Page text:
Antinuclear Antibody (cont.)

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ANAs are defined as having patterns. What does this mean?

ANAs present different "patterns" depending on the staining of the cell nucleus in the laboratory: homogeneous or diffuse pattern; speckled pattern; nucleolar pattern; and peripheral or rim pattern. While these patterns are not specific for any one illness, certain illnesses can more frequently be associated with one pattern or another. The patterns then can sometimes give the doctor further clues as to types of illnesses to look for in evaluating a patient. For example, the nucleolar pattern is more commonly seen in the disease scleroderma. The speckled pattern is seen in many conditions and in people who do not have any autoimmune disease. These patterns are determined by technical experts who routinely interpret the tests.

Are ANAs always associated with illness?

No. ANAs can be found in approximately 5% of the normal population, usually in low titers (low levels). These people usually have no disease. Titers of 1:80 or lower are less likely to be significant. (ANA titers of less than or equal to 1:40 are considered negative.) Even higher titers are often insignificant in patients over 60 years of age. Ultimately, the ANA result must be interpreted in the specific context of an individual patient's symptoms, underlying medical conditions, and other test results. It may or may not be significant, even if positive, in a given individual.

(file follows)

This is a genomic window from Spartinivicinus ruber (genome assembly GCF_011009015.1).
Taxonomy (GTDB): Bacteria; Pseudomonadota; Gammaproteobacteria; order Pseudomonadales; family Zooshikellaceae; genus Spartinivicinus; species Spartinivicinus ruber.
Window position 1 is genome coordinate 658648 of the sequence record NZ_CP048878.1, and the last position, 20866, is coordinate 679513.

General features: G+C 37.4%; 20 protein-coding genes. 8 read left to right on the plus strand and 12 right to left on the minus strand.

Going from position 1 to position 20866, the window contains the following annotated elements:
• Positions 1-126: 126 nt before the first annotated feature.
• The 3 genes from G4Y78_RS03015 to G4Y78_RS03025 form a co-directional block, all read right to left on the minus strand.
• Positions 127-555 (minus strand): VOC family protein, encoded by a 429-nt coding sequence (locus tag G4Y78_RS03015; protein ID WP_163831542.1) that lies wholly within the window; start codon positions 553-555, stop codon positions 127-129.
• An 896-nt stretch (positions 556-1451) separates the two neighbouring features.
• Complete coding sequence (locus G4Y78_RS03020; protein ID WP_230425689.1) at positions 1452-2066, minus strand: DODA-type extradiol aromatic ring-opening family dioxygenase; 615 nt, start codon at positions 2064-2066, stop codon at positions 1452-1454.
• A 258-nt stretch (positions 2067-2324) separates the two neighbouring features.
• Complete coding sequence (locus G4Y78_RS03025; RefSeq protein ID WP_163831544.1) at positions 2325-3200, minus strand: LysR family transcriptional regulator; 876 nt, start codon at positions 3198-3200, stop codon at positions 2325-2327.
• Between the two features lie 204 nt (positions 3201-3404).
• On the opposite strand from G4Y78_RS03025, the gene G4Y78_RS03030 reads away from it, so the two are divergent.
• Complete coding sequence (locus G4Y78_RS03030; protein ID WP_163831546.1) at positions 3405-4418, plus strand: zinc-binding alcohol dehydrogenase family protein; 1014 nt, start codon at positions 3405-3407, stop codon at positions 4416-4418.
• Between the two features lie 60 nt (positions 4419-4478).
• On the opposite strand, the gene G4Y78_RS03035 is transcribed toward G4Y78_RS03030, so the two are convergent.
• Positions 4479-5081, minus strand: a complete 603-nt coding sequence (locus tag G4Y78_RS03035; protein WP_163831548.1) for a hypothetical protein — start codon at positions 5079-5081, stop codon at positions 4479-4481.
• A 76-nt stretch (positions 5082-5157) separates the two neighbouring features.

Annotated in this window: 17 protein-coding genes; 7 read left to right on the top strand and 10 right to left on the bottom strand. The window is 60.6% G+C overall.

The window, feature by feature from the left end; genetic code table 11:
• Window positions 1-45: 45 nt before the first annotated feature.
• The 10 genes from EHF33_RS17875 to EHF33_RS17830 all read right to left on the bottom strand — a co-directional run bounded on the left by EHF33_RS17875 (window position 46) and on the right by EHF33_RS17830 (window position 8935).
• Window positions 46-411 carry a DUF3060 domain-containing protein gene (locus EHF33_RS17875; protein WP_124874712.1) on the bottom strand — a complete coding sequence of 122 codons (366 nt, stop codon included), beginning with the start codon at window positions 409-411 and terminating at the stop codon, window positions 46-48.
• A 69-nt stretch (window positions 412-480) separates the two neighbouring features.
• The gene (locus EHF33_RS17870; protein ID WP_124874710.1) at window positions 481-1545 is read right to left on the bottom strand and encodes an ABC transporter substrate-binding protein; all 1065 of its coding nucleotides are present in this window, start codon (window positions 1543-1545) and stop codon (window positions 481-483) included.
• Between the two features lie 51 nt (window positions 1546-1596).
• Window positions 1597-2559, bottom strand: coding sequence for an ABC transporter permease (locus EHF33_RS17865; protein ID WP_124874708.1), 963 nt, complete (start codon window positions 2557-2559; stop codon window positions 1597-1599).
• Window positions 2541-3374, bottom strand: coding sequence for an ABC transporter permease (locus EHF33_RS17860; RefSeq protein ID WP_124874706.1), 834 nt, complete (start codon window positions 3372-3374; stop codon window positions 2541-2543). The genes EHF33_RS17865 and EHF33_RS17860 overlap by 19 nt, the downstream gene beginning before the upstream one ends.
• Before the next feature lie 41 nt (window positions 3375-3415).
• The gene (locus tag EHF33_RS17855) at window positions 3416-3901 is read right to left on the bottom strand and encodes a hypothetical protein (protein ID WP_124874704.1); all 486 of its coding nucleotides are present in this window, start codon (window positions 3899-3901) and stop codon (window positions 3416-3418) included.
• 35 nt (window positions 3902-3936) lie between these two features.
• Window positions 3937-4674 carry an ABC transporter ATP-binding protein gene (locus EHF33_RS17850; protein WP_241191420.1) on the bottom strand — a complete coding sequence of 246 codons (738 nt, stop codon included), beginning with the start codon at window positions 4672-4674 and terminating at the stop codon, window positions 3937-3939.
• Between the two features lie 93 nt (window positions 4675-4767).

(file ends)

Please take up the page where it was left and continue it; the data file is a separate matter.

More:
Medically reviewed by Avrom Simon, MD; Board Certified Preventative Medicine with Subspecialty in Occupational Medicine


"ANA." Lab Tests Online. Feb. 24, 2015. <>.

Koopman, William, et al., eds. Clinical Primer of Rheumatology. Philadelphia: Lippincott Williams & Wilkins, 2003.
Kelley's Textbook of Rheumatology, W B Saunders Co, edited by Shaun Ruddy, et al., 2000.

Shiel, WC, et al. The Diagnostic Associations of Patients With Antinuclear Antibodies Referred to a Community Rheumatologist, J Rheumatology 1989;16:782-5.

Medically Reviewed by a Doctor on 5/7/2015

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